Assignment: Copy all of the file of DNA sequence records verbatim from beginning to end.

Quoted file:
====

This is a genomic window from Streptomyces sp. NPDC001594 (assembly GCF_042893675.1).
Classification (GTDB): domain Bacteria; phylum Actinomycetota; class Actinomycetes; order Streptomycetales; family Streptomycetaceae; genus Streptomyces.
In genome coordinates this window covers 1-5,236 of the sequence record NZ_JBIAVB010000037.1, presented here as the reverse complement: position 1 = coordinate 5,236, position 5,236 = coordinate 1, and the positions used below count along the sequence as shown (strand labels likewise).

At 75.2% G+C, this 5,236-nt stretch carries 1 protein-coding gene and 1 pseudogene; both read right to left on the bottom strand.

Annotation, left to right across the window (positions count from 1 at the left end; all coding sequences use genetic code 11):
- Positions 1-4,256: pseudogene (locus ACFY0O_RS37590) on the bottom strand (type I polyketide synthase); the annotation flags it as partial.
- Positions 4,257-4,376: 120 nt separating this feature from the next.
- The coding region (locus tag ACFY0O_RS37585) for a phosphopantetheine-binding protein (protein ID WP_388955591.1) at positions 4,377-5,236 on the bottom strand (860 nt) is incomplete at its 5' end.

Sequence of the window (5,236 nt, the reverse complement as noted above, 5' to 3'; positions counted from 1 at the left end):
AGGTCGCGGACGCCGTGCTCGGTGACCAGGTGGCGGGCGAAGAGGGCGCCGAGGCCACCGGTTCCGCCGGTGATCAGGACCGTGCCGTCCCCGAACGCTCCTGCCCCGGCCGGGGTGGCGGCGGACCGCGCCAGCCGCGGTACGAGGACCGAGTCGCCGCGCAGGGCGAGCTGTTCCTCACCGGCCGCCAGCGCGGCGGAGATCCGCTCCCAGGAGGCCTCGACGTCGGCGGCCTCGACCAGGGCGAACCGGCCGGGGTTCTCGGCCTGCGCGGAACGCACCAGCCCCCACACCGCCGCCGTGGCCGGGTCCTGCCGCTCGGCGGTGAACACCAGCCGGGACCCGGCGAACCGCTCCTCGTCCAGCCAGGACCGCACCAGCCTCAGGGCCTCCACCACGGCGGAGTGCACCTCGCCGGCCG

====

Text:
This is a genomic window from Streptomyces sp. NPDC001594 (assembly GCF_042893675.1).
Classification (GTDB): domain Bacteria; phylum Actinomycetota; class Actinomycetes; order Streptomycetales; family Streptomycetaceae; genus Streptomyces.
In genome coordinates this window covers 1-5,236 of the sequence record NZ_JBIAVB010000037.1, presented here as the reverse complement: position 1 = coordinate 5,236, position 5,236 = coordinate 1, and the positions used below count along the sequence as shown (strand labels likewise).

At 75.2% G+C, this 5,236-nt stretch carries 1 protein-coding gene and 1 pseudogene; both read right to left on the bottom strand.

Annotation, left to right across the window (positions count from 1 at the left end; all coding sequences use genetic code 11):
- Positions 1-4,256: pseudogene (locus ACFY0O_RS37590) on the bottom strand (type I polyketide synthase); the annotation flags it as partial.
- Positions 4,257-4,376: 120 nt separating this feature from the next.
- The coding region (locus tag ACFY0O_RS37585) for a phosphopantetheine-binding protein (protein ID WP_388955591.1) at positions 4,377-5,236 on the bottom strand (860 nt) is incomplete at its 5' end.

Sequence of the window (5,236 nt, the reverse complement as noted above, 5' to 3'; positions counted from 1 at the left end):
AGGTCGCGGACGCCGTGCTCGGTGACCAGGTGGCGGGCGAAGAGGGCGCCGAGGCCACCGGTTCCGCCGGTGATCAGGACCGTGCCGTCCCCGAACGCTCCTGCCCCGGCCGGGGTGGCGGCGGACCGCGCCAGCCGCGGTACGAGGACCGAGTCGCCGCGCAGGGCGAGCTGTTCCTCACCGGCCGCCAGCGCGGCGGAGATCCGCTCCCAGGAGGCCTCGACGTCGGCGGCCTCGACCAGGGCGAACCGGCCGGGGTTCTCGGCCTGCGCGGAACGCACCAGCCCCCACACCGCCGCCGTGGCCGGGTCCTGCCGCTCGGCGGTGAACACCAGCCGGGACCCGGCGAACCGCTCCTCGTCCAGCCAGGACCGCACCAGCCTCAGGGCCTCCACCACGGCGGAGTGCACCTCGCCGGCCG